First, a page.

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Towards a Quaker View of Sex (1963) - Transcribed by Mitchell Santine Gould, curator, LeavesOfGrass.Org



Those seeking expert psychological help with sexual difficulties should, as a general rule, go first to the general practitioner, who may be prepared to undertake counselling and treatment himself, or who can refer to specialists nearby.

A. Children: Parents and those who have charge of children can receive advice freely at child guidance clinics or the outpatient departments of children’s hospitals. Both the child and the mother and often also the father are interviewed, and in most clinics the work is carried out by a team consisting of the psychiatrist, the psychiatric social worker (who takes the history from the parent and continues to see the parent should treatment be advised) and the psychologist who assesses the child’s intelligence and deals with any matter concerning his school education.

Sometimes it is sufficient to give advice on one or two occasions only. In other instances treatment is recommended which varies according to the clinic’s resources and the child’s needs. In very young children, parent and child are seen together. The child expresses his feeling mostly through play or through painting and modelling and these activities are the main implements of treatment. Often a child’s sexual problem seems to be caused mainly through the parents’ inability to solve their own problems, and in these cases the parents require treatment too. Usually it is found advisable to treat each member of the family by one member of the team; so that the child may have treatment with a play therapist while the mother is interviewed by the psychiatric social worker and the father, if more seriously disturbed, is treated by the psychiatrist. Frequent conferences permit the team to work in accord, but the separation of their roles in relation to the family prevents their being dragged into the conflict that has caused the disturbance.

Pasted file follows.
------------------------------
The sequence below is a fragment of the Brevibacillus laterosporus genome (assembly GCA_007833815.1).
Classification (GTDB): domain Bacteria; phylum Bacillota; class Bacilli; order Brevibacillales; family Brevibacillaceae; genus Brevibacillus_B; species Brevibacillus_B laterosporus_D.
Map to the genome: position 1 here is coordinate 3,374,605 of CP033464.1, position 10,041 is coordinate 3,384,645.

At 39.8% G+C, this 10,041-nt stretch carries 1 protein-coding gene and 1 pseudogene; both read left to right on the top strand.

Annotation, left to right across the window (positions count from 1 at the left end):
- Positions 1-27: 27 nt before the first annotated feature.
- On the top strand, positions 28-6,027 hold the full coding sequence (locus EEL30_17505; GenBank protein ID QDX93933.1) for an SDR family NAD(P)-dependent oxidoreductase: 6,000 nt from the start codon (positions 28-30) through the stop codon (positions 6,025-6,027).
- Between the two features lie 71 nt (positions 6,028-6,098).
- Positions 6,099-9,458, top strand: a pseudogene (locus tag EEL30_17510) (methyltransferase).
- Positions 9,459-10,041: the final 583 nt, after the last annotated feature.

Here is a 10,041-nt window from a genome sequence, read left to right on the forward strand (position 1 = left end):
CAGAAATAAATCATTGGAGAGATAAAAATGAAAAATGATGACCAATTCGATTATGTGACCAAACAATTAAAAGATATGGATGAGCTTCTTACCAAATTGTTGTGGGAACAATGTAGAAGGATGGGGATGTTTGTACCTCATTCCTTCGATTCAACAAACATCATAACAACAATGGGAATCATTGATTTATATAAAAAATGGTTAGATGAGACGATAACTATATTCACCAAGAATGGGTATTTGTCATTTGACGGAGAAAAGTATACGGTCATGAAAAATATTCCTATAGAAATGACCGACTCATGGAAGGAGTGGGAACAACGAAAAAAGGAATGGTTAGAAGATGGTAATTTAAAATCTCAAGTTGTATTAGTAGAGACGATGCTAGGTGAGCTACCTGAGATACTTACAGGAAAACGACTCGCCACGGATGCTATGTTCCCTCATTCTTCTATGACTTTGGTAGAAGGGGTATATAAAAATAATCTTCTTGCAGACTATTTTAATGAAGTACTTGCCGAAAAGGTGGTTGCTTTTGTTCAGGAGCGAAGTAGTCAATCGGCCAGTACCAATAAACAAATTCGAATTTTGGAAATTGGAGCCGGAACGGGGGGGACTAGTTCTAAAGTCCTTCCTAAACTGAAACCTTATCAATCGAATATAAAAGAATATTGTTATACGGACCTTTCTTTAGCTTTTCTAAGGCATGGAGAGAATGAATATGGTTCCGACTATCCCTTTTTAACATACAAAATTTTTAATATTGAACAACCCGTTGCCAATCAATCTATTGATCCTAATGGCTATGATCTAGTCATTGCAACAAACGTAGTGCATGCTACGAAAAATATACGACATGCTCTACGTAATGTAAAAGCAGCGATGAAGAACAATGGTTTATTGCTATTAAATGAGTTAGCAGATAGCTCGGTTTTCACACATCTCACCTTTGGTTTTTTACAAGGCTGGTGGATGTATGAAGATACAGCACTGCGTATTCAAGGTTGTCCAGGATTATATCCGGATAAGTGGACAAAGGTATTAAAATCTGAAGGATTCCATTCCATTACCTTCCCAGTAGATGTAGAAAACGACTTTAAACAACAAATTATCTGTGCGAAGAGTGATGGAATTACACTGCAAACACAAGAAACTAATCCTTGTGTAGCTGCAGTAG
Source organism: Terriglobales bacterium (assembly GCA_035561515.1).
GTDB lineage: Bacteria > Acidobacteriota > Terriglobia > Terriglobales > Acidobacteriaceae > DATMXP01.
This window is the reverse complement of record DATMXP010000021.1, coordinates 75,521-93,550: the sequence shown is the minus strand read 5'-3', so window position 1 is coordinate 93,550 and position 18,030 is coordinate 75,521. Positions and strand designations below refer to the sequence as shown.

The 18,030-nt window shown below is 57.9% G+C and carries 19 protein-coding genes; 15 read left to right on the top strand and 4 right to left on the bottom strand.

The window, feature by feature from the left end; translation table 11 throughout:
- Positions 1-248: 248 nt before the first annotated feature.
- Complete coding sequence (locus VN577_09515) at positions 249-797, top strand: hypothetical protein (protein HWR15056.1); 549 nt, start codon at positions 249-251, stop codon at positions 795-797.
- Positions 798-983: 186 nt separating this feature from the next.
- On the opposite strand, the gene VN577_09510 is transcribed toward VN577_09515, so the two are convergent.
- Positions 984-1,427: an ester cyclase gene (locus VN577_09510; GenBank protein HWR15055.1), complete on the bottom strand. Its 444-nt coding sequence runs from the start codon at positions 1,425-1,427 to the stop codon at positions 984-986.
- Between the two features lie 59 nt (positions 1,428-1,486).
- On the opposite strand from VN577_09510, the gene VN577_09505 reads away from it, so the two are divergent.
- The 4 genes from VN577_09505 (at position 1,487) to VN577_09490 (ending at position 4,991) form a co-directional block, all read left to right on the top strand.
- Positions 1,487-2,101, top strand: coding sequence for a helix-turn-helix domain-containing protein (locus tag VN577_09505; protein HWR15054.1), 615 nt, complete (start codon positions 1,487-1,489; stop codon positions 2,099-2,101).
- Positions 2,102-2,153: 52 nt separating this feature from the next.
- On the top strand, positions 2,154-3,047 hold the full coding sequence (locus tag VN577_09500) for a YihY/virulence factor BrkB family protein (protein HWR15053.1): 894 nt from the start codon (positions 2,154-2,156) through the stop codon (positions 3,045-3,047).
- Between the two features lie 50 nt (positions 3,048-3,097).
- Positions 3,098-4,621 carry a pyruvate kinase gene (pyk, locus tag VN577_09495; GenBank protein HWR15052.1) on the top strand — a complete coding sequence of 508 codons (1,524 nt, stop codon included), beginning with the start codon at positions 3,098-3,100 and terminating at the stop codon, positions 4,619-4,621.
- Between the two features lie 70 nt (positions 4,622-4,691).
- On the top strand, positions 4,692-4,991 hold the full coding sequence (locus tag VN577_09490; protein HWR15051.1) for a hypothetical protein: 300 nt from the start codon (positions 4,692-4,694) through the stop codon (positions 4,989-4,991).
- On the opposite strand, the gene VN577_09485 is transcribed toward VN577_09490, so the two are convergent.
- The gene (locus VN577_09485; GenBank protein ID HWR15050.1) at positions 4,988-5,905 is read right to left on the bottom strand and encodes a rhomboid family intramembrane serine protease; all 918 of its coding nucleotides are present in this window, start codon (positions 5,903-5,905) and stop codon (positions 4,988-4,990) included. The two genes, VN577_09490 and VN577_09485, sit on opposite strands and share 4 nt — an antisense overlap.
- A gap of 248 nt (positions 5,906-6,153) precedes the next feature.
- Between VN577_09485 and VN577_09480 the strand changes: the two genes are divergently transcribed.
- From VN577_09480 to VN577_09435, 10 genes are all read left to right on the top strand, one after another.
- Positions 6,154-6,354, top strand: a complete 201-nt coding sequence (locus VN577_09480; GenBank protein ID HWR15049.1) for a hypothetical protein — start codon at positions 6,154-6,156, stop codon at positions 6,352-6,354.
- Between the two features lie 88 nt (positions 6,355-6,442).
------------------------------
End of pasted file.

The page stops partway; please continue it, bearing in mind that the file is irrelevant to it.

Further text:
B. Adolescents: These are seen at child guidance clinics or at psychiatric outpatient clinics for adults. Unforunately the latter seldom have enough time for the intensive treatment that is required in sexual disturbances of adolescence, and a few special teenage Clinics have been started. The first interview differs little from that with children, but subsequent treatment usually requires more intensive work with the adolescent and often less with the parent, for at that age the pattern of behaviour has already formed and cannot so easily be changed by the parents’ influence. The method of treatment resembles more that of adults, although activities, such as painting, modelling, drama or music are sometimes used; and there is more conversation than in the treatment of most younger children. Experiencing insecurity when he tries to live without the parents’ support, the adolescent may become dependent on the psychiatrist. Such treatment, even if it is not following the tenets of one of the